Lithium-Air Batteries Hold up to 10 Times More Energy with the Incorporation of 2D Materials as Catalysts

Lithium-air batteries are ready to become the next ground-breaking alternatives for existing lithium-ion batteries that power computers, cell phones, and electric vehicles.

2D catalysts power an electric vehicle. (Image Credit: Amin Salehi-Khojin)

Lithium-air batteries, which are at present in the experimental stages of development, have the ability to store 10 times more energy compared to lithium-ion batteries, and they are considerably lighter in weight. Having said that, the integration of sophisticated catalysts made from two-dimensional (2D) materials could make lithium-air batteries even more efficient and offer more charge. Catalysts assist in increasing the rate of chemical reactions within the batteries, and based on the type of material the catalyst is produced from, they can considerably improve the ability of the battery to store and supply energy.

We are going to need very high-energy density batteries to power new advanced technologies that are incorporated into phones, laptops, and especially electric vehicles.

Amin Salehi-Khojin, Associate Professor, Mechanical and Industrial Engineering, UIC College of Engineering.

Many 2D materials that can serve as catalysts were produced by Salehi-Khojin and his team. Upon incorporating a number of their 2D materials as the catalyst into experimental lithium-air batteries, the battery was able to store up to 10 times more energy when compared to lithium-air batteries consisting of conventional catalysts. The results of the study have been reported in the Advanced Materials journal.

Currently, electric vehicles average about 100 miles per charge, but with the incorporation of 2D catalysts into lithium-air batteries, we could provide closer to 400 to 500 miles per charge, which would be a real game-changer,” stated Salehi-Khojin, who is also the corresponding author of the paper. “This would be a huge breakthrough in energy storage.”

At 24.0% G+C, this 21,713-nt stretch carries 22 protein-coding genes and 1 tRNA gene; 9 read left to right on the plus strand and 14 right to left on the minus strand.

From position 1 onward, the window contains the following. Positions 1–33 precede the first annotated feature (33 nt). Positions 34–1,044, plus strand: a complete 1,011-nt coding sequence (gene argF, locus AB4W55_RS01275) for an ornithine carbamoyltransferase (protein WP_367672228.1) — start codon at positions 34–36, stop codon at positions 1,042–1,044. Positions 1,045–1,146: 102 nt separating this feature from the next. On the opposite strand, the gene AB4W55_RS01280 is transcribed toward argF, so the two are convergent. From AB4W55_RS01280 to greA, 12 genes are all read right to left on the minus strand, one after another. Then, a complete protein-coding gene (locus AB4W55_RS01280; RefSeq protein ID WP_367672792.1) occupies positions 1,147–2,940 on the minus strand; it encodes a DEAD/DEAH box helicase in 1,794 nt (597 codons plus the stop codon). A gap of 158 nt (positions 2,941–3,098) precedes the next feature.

Fifteen different types of 2D transition metal dichalcogenides (TMDCs) were produced by Salehi-Khojin and his teammates. TMDCs are considered as unique compounds due to their high electronic conductivity and fast electron transfer that can be used to take part in reactions with other materials, for example, the reactions that occur inside batteries during charging and discharging.

The researchers experimentally analyzed the performance of 15 TMDCs as catalysts in an electrochemical system that mimics a lithium-air battery.

In their 2D form, these TMDCs have much better electronic properties and greater reactive surface area to participate in electrochemical reactions within a battery while their structure remains stable. Reaction rates are much higher with these materials compared to conventional catalysts used such as gold or platinum.

Leily Majidi, Graduate Student, UIC College of Engineering.

Majidi is the first author of the study. One of the reasons behind the optimal performance of the 2D TDMCs is that they help accelerate charging as well as discharging reactions taking place in lithium-air batteries.

This would be what is known as bi-functionality of the catalyst,” Salehi-Khojin said.

Furthermore, the 2D materials synergize with the electrolyte, the material through which ions move at the time of the charge and discharge cycles.

The 2D TDMCs and the ionic liquid electrolyte that we used acts as a co-catalyst system that helps the electrons transfer faster, leading to faster charges and more efficient storage and discharge of energy. These new materials represent a new avenue that can take batteries to the next level, we just need to develop ways to produce and tune them more efficiently and in larger scales.

Amin Salehi-Khojin, Associate Professor, Mechanical and Industrial Engineering, UIC College of Engineering.

The co-authors of the paper include Poya Yasaei, Zahra Hemmat, Pedram Abbasi, Shadi Fuladi, Xuan Hu, Robert Klie, Fatemeh Khalili-Araghi, and Baharak Sayahpour of the University of Illinois at Chicago and Robert Warburton and Jeffrey Greeley of Purdue University.

The study was supported in part by the National Science Foundation DMREF Grant 1729420.

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